A right Royal celebration at Sydney Show

Angus Australia to celebrate its 100th birthday at Sydney Show


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Angus Australia turns 100 next year and is planning to mark the event with a number of feature shows.

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Noted Angus breeder, H. Gordon Munro, at home at "Keera", Bingara, in 1974. He operated the world-renowned Booroomooka stud which is still thriving today.

Noted Angus breeder, H. Gordon Munro, at home at "Keera", Bingara, in 1974. He operated the world-renowned Booroomooka stud which is still thriving today.

Angus Australia’s celebrations for its 100-year anniversary in 2019 will include a feature show at the Sydney Royal Easter Show.

It was decided at a meeting on May 9, 1919, to establish the Aberdeen-Angus Australia Herd Book and so the Angus Society of Australia was born.

The Sydney Royal Angus stud feature show will be held over two days with the bulls judged on April 13 followed by the females on April 14.

Angus feature shows will also be held at the Melbourne and Adelaide Royal Shows.

An “Angus through the ages” conference will be held in Albury on May 23 and 24 and will be celebrating how far the Angus breed has come in Australia throughout the 100 years and the advancements that have been made in the use of research and development.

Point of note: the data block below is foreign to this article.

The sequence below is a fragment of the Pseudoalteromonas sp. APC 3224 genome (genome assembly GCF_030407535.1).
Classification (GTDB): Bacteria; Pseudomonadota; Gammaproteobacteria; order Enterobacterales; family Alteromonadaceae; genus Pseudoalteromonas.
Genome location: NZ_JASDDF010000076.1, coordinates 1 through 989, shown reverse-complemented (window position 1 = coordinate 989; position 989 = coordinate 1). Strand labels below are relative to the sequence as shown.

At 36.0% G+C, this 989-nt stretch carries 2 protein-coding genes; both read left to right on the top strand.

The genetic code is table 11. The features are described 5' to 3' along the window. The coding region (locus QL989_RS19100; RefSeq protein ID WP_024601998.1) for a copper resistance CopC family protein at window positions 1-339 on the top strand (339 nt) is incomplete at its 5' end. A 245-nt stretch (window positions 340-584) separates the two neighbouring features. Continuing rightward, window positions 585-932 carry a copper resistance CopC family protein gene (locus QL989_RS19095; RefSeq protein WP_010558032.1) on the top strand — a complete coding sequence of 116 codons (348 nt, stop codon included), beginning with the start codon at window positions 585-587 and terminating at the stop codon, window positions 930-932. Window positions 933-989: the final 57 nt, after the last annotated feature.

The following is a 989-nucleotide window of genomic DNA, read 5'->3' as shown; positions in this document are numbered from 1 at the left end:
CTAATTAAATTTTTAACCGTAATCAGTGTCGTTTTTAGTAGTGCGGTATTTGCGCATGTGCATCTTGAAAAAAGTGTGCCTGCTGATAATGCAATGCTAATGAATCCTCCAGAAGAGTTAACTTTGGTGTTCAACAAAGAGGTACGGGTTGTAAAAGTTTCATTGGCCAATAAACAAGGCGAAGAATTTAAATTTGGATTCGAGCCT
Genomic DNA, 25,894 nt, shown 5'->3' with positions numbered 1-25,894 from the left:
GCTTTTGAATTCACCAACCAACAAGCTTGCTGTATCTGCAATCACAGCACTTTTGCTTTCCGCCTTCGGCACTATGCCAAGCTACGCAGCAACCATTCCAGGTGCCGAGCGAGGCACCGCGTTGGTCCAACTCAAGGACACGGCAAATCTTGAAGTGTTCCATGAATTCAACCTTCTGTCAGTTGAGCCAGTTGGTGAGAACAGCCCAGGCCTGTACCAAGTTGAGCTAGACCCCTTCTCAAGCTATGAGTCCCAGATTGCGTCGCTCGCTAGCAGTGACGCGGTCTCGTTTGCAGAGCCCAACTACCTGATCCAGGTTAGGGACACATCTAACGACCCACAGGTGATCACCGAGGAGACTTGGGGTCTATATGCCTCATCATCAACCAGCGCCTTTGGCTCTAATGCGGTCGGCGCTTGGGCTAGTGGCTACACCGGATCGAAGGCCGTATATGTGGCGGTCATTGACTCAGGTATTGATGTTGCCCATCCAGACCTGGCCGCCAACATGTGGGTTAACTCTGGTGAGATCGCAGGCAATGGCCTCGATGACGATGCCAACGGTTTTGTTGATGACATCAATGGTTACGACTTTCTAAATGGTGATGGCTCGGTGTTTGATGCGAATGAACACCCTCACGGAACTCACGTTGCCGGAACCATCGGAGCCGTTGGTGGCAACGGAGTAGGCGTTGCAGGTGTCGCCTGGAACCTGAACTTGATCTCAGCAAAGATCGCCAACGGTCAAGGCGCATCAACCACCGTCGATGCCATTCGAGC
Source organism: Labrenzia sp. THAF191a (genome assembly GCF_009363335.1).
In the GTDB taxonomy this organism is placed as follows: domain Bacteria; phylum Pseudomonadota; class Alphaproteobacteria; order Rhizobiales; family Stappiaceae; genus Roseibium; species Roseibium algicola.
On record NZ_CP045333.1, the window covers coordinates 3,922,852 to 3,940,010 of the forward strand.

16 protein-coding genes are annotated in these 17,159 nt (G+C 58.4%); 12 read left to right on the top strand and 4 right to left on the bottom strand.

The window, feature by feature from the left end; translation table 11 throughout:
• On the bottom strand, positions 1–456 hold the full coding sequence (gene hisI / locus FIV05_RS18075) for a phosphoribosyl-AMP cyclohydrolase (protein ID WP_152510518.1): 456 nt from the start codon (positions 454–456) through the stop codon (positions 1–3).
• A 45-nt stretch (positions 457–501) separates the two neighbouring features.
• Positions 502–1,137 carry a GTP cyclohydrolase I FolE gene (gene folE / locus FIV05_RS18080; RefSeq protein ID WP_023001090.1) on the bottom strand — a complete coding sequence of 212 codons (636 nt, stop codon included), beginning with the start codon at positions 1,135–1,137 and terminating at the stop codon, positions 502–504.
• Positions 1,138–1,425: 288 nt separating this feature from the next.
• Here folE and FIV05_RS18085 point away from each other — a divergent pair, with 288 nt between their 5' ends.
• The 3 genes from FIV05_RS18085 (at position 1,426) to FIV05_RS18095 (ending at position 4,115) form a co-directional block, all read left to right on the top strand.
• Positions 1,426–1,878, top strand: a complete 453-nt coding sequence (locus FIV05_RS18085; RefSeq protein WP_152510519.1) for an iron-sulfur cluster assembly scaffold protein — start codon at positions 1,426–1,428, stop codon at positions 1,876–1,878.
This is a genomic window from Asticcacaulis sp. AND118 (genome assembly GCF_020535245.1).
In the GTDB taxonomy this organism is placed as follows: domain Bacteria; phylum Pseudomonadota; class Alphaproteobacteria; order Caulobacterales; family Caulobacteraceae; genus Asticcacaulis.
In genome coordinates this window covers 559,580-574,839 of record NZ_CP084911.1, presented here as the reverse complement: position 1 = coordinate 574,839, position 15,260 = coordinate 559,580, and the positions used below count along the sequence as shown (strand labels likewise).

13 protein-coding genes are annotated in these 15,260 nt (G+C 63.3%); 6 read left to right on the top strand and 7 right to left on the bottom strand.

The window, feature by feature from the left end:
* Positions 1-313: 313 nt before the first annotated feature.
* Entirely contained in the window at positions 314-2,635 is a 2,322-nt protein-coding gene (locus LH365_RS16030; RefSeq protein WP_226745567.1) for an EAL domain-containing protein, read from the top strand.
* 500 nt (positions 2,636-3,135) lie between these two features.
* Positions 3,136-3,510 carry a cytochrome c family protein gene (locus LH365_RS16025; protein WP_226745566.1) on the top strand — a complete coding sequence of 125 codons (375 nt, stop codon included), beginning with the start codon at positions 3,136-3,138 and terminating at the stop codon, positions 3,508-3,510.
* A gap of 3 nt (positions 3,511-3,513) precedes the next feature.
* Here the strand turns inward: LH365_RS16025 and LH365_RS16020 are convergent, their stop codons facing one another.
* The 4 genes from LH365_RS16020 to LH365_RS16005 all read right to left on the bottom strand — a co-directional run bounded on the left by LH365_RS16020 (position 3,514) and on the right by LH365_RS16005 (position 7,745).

The event will incorporate a gala dinner that will give Angus enthusiasts across the country the opportunity to come together and celebrate the achievements the Angus breed has made throughout the years.

Events will take place in other states throughout the year as well.

Next year will also mark 10 years of the Angus Sire Benchmarking program.

The Angus Feature Show at the Sydney Royal will be co-ordinated by Tim Lord, manager of KO Angus, Kangaloon, with the support of a sub-committee from within the NSW State Committee.

H. Gordon Munro's champion bull, Booroomooka Anticipate, pictured in 1959, was a winner at the Sydney Show. He formed the Booromooka Angus stud in 1926.

H. Gordon Munro's champion bull, Booroomooka Anticipate, pictured in 1959, was a winner at the Sydney Show. He formed the Booromooka Angus stud in 1926.

The minimum age for both bull and heifer classes has been reduced to eight months.

A calf that is shown at foot on a cow cannot be exhibited in either of the eight and not over 10 months classes.

Angus cattle originated in Scotland and the first recorded imports into Australia were eight head unloaded at Hobart in January, 1824. Their genes have survived until this day.   

They were regarded by early writers and then by the Angus Society of Australia as the first cattle to come to Australia of a type similar to those that formed the Angus breed in the following 60 years.

A major impetus to the breed’s development in NSW was the establishment of Edinglassie stud at Muswellbrook, by JC and FJ White in partnership in 1880.

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